Building on his slight edge in the Iowa caucus, Republican presidential contender Mitt Romney claimed a solid win in New Hampshire, The Ticket reported. Romney took 39 percent of the vote, with a 16-point spread between him and the next most popular candidate, Ron Paul.
With two primary wins behind him, is Romney a shoo-in for the Republican nomination? Here's a recap on primary action so far and what's coming up that could determine the answer to that question.
How Far Ahead Is Romney and What Does It Mean?
Romney's win in New Hampshire was decisive, but New Hampshire is a small state with only four electoral votes. His lead in Iowa was barely perceptible, with Rick Santorum only eight votes behind him. Romney isn't in the clear yet, but he's going into South Carolina from a vantage point of being a two-time winner.
South Carolina's Poll Prognostications
South Carolina's presidential preference vote takes place Jan. 21. Unless a lot changes between now and then, Romney will likely emerge the victor, according to various polls. PPP polling data reflects a seven point preference for Romney (30 percent) over second choice Newt Gingrich (23 percent), Real Clear Politics noted, while Rasmussen shows Romney (27 percent) with a three point lead over second place candidate Santorum (24 percent), and CNN/Time an 18-point lead (37 percent) with Santorum (19 percent) edging out Gingrich (18 percent) by one point for second place.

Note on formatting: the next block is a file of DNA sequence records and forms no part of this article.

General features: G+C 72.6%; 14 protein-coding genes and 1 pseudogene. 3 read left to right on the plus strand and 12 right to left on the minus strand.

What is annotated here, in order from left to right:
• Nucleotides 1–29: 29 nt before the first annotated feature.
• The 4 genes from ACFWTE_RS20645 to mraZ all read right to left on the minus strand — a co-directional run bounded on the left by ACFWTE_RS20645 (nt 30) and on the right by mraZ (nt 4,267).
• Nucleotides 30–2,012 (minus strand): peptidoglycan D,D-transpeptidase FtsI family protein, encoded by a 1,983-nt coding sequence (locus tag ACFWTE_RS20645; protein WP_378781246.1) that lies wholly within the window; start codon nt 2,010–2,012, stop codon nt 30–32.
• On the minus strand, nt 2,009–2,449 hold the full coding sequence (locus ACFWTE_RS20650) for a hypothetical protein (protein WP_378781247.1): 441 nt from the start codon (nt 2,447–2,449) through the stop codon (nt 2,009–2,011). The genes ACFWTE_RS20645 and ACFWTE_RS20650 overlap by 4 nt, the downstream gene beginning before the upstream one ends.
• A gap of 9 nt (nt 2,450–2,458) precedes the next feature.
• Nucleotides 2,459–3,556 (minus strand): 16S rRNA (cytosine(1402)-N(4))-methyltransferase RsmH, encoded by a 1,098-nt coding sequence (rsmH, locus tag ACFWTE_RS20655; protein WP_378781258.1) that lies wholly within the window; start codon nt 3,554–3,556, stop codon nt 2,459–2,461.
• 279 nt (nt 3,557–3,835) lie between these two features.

Not only does it look like Romney is positioned for a South Carolina win, his closest competitors are Gingrich, who made a dismal showing in Iowa and New Hampshire, and Santorum, who provided strong competition in Iowa but fell far behind in New Hampshire. Republicans will have to consider whether either of these candidates can garner the nationwide support necessary to beat the incumbent president, Barack Obama, in the general election.
South Carolina brings eight electoral votes to the table.
Florida's On the Horizon
Florida is big player with 27 electoral votes to cast. Its presidential preference primary is slated for Jan. 31. An important poll coming out of Florida, Quinnipiac says the presidential race is too close to call. But it gives Romney a putative three-point spread over Obama (46 percent to 43 percent), while Santorum would likely lose to Obama (43 percent to 45 percent).
This doesn't put the other candidates out of the race; in addition to Santorum's Iowa near-tie and anticipated strong showing in the South, Paul performed well in New Hampshire and Jon Huntsman has been building momentum in recent days. But challenging the front-runner Romney will be no easy task particularly with poll data for a state that's a political powerhouse suggesting he may be the Republican candidate most likely to take the White House.
- Politics & Government/Elections
- Politics & Government
- Rick Santorum
- New Hampshire
- South Carolina